President Donald Trump shares a laugh with Secretary of Education Betsy DeVos in this file photo. Photo credit: Shutterstock.

The Trump administration says it will resume, “as soon as possible,” a stalled review of pending loan forgiveness claims filed by tens of thousands of student loan borrowers who say they were defrauded by for-profit colleges.

In the meantime, legislation by House Republicans that would rewrite the law to protect private schools from similar claims in the future is picking up steam in Congress.

Starting in the summer of 2015, the Obama administration approved $449 million in student loan debt relief to nearly 32,000 students who alleged that for-profit colleges including Heald, Everest, and WyoTech misrepresented their job placement rates, and whether credits earned at the schools could be transferred.

Most of the approvals for loan forgiveness — granted under the authority of a previously little-used “borrower defense to repayment” legal argument — were granted in the second half of 2016, as the Department of Education staffed up to process claims from students in the aftermath of a 2015 bankruptcy filling by the schools’ parent company, Corinthian Colleges Inc.

But the Department of Education has not approved any borrower defense to repayment claims from students who attended for-profit schools since Donald Trump took office on Jan. 20, and stopped reviewing claims altogether in May.

In June, Secretary of Education Betsy DeVos said she wanted to revisit the rules put forward by the Obama administration for processing such claims, saying her predecessors “missed an opportunity to get it right. The result is a muddled process that’s unfair to students and schools, and puts taxpayers on the hook for significant costs.”

More than 67,000 other borrowers are still waiting to hear the outcome of their claims. Based on the $14,131 average loan forgiveness granted per student to date, those borrowers could represent an additional $948 million in additional loan forgiveness.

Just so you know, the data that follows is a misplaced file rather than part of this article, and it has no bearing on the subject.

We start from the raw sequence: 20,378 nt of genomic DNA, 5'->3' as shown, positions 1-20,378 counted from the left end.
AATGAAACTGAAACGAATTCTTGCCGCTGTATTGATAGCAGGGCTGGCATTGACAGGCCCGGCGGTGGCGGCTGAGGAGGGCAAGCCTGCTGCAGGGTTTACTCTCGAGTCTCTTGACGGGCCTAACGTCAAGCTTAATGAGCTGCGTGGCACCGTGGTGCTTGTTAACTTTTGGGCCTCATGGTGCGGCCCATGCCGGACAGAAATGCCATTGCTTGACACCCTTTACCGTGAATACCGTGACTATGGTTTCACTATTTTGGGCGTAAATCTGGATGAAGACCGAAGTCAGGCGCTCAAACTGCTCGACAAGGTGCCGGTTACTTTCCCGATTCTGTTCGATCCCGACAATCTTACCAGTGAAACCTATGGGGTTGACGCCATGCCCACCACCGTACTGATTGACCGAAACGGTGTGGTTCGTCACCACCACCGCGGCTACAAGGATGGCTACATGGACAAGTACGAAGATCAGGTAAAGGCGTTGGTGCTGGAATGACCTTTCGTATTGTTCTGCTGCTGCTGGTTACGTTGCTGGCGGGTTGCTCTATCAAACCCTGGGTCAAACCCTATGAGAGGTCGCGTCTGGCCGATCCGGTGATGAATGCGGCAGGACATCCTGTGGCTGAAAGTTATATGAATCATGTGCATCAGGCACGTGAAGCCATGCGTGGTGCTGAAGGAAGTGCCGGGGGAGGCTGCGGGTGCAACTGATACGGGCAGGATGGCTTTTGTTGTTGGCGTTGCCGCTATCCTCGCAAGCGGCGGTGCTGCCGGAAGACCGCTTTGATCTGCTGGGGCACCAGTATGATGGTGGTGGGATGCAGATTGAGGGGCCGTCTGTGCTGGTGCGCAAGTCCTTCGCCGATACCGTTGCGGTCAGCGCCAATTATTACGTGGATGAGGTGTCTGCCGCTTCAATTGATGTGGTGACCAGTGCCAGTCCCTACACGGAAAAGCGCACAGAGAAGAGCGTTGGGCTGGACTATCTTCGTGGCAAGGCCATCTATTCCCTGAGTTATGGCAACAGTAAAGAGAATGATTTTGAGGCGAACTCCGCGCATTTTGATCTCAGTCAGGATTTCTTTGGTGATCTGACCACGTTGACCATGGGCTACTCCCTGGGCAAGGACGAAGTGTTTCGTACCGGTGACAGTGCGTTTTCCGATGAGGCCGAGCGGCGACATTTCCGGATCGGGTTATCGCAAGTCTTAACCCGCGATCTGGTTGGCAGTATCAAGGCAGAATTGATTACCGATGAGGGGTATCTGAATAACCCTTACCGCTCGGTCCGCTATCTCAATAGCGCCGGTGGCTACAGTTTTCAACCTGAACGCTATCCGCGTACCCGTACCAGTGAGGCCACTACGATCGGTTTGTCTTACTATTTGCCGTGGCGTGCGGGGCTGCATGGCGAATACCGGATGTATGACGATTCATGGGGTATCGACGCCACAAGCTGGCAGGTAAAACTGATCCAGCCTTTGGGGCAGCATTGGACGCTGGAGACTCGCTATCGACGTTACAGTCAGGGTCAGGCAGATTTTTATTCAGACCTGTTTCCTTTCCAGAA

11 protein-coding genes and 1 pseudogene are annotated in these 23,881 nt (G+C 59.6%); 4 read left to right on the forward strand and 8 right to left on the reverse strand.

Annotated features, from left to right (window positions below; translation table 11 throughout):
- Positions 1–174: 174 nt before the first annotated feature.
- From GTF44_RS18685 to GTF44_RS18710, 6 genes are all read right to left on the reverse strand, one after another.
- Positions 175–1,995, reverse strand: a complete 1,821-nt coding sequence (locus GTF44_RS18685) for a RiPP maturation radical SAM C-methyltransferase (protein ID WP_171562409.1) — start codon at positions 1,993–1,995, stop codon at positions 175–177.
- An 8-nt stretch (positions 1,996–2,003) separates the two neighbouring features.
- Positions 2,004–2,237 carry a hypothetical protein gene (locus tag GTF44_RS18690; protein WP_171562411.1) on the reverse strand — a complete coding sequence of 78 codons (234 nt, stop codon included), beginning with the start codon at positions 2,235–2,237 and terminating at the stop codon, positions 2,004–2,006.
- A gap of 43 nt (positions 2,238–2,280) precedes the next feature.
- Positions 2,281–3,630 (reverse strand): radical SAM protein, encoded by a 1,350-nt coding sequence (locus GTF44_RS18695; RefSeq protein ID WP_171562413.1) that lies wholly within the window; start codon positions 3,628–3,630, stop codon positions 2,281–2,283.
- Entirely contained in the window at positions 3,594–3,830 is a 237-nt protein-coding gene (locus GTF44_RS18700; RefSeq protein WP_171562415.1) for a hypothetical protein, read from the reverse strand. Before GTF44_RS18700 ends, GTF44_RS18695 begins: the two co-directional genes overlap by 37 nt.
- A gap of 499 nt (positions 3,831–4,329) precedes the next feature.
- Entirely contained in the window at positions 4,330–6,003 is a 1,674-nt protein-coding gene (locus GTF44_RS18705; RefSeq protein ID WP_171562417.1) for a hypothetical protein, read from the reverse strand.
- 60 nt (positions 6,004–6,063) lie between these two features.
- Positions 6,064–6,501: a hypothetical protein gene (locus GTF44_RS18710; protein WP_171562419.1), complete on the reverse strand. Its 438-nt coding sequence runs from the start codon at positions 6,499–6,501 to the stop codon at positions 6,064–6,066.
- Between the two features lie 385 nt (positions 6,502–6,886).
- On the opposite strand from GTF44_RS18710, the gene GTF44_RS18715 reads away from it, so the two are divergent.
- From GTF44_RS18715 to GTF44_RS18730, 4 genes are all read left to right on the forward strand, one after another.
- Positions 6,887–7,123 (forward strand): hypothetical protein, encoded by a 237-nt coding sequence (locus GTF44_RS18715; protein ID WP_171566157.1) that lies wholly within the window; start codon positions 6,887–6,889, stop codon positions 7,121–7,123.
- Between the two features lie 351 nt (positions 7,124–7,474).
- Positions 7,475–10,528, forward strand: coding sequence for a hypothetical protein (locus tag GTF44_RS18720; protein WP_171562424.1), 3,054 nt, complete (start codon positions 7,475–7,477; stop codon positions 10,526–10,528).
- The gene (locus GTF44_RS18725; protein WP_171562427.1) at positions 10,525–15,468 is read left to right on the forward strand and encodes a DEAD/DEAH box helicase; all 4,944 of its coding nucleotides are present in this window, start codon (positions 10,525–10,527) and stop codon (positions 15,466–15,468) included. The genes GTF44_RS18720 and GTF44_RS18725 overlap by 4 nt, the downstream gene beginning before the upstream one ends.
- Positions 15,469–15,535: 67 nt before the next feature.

Loan forgiveness claims from students who attended for-profit schools

Claim status Number of borrowers Dollar value of relief sought Average loan balance
Received 98,868 $1.4 billion* $14,131*
Approved 31,773 $449 million $14,131
Pending 67,093 $948 million* $14,131*

*Dollar values and average loan balance of received and pending claims are estimates, based on actual dollar value and average loan balance of approved claims. Source: “Federal Student Aid’s Borrower Defense to Repayment Loan Discharge Process,” U.S. Department of Education Office of Inspector General.

In a report looking into the Trump administration’s foot-dragging, the Department of Education’s Office of the Inspector General (OIG) noted that nearly 26,000 additional borrowers have filed claims since Trump took office.

The Dec. 8 report noted that a committee charged by DeVos with drawing up new borrower defense regulations won’t wrap up its meetings until February, 2018, and that new rules aren’t expected to be in place until July, 2019.

For now, the inspector general’s report recommended that the Department of Education resume processing claims in seven specific categories filed by students who attended Heald, Everest, Wyotech, and some ITT Technical and American Career Institute campuses.